Trigger Warning: Mentions rape and sexual abuse
Journalism like any other space has been consistently seen from the lens of a male-dominated syndrome of forlorn historical and cultural popularity.
The film Writing with Fire directed by Sushmit Ghosh and Rintu Thomas started by sharing data on caste atrocities prevalent across India’s social fragment. Women from the Dalit community bear the brunt of caste-based atrocities in these parochial approaches.
Khabar Lahariya, a leading digital media platform started as a local newspaper and stirred a lot of attention from print to becoming a digital media platform achieving accolades of 200 million followers on their digital platforms.
Writing with Fire starts with journalist Meena interviewing a survivor who is describing her story about four men breaking into the house and raping her.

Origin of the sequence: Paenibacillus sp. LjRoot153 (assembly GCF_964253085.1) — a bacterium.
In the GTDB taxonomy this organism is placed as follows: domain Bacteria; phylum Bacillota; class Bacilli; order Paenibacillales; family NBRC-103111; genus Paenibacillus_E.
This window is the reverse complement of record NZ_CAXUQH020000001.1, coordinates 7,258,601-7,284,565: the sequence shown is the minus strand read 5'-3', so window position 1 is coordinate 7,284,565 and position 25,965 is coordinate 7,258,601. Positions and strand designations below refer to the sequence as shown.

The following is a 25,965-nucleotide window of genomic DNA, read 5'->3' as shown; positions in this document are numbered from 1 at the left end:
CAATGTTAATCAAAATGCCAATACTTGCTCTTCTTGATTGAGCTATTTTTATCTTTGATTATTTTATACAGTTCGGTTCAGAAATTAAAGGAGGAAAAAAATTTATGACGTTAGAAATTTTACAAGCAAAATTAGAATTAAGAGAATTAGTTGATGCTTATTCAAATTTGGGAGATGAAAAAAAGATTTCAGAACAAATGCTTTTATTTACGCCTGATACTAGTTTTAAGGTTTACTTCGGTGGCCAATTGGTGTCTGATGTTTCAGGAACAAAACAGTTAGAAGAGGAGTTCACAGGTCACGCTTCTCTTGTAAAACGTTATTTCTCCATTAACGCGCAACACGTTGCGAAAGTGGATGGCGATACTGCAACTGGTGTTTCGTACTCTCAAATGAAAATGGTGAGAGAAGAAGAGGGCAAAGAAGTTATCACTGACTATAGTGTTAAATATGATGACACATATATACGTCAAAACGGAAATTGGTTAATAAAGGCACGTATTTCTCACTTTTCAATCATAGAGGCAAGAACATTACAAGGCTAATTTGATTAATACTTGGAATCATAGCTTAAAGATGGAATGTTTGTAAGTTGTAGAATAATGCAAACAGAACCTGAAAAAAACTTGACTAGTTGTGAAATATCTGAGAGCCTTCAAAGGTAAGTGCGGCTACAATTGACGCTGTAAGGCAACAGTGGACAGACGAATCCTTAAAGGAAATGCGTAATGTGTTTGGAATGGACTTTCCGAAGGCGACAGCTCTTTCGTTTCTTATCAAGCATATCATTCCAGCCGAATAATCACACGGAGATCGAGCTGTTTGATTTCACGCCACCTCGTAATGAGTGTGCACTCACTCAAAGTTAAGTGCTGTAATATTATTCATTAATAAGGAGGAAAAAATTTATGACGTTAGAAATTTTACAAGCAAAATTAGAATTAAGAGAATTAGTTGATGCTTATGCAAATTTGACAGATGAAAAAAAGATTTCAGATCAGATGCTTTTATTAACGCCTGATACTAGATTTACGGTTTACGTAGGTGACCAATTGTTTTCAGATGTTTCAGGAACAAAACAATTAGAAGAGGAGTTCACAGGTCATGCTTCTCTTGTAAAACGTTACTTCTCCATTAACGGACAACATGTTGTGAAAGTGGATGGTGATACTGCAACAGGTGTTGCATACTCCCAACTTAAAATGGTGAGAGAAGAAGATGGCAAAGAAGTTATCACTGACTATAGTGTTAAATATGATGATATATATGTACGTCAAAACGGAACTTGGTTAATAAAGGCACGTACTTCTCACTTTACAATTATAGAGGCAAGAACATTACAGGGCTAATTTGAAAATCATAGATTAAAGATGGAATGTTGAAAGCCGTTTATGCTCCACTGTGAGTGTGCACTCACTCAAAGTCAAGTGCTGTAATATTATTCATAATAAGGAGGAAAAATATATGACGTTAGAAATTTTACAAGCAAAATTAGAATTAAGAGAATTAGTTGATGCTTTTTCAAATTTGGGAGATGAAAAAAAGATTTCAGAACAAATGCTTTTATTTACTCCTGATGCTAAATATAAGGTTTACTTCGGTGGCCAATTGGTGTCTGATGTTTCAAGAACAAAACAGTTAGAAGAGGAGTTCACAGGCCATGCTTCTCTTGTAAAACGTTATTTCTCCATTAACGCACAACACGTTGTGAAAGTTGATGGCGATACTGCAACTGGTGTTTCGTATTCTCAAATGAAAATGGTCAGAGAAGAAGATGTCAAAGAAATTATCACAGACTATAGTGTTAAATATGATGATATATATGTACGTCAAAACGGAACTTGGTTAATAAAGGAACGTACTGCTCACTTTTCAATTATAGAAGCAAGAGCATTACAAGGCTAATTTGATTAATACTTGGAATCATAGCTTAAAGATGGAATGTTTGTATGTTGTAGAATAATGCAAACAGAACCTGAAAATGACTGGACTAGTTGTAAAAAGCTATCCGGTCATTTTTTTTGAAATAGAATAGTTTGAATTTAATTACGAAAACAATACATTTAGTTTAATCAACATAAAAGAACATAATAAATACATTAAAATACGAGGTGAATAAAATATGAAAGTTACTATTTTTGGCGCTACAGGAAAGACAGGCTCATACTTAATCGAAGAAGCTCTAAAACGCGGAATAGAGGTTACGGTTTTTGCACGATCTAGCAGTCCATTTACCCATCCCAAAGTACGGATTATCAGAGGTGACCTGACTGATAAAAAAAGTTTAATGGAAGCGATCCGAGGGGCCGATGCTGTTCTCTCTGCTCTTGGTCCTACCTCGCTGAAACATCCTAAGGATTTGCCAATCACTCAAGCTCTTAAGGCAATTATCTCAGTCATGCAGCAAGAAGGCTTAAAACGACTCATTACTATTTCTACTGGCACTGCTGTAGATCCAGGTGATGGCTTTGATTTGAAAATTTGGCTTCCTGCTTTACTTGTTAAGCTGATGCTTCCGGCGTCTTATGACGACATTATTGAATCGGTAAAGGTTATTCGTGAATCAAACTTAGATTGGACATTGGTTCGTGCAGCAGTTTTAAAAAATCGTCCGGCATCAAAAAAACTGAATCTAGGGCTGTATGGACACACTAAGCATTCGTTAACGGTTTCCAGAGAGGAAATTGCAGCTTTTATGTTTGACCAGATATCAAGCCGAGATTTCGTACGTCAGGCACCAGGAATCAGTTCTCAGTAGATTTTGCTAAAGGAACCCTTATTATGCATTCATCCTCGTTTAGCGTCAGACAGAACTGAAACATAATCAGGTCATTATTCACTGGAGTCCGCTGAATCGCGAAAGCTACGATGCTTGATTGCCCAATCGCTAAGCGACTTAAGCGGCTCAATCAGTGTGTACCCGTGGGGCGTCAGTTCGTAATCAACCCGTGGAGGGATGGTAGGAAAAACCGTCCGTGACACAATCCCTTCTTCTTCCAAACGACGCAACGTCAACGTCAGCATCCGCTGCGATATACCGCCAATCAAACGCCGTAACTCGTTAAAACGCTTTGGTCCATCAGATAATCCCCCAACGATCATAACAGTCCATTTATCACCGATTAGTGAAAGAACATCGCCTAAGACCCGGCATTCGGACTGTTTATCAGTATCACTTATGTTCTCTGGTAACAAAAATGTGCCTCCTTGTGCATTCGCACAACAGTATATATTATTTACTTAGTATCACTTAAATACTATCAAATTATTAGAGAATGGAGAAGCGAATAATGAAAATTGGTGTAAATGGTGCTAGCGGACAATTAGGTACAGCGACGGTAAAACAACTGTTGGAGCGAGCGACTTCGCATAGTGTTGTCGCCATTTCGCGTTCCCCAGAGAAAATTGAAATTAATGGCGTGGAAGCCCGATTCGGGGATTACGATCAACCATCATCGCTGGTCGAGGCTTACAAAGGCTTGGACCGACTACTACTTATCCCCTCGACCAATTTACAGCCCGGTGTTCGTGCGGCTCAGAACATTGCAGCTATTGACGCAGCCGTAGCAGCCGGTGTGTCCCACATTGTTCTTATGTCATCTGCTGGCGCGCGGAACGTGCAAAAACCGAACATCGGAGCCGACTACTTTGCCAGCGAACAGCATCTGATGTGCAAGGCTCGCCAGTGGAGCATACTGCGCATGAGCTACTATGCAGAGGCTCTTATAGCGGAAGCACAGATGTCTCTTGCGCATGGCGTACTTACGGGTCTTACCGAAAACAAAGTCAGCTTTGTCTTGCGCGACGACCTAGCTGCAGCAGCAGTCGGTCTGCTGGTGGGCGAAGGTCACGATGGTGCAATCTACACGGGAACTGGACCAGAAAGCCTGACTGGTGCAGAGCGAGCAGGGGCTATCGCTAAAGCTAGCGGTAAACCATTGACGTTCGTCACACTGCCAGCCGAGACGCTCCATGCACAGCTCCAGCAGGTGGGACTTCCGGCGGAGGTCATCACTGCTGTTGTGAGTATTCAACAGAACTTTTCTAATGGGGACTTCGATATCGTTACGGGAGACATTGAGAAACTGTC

She describes little details about the incidents, and some of the shots also talk about the power that the men hold and how their lives are in danger. Shots were mostly captured from the phone and identities were blurred during the conversation. “I am very scared and I stay inside most of the time” the woman further adds during the conversation.
At times, when print newspapers are drying their ink, not because of lack of words but due to lack of achieving advertisement, revenue and sales are explicitly wavering from the cost-sell balance. The fear looming around the uncertainty of pricing and the interest and market interest shifting to digital media has been growing on its own popularity fast and soon.
Khabar Lahariya which is located in Uttar Pradesh shows impressive prodigious strength, courage, resilience and most importantly the willingness to deliver raw and authentic sources of information.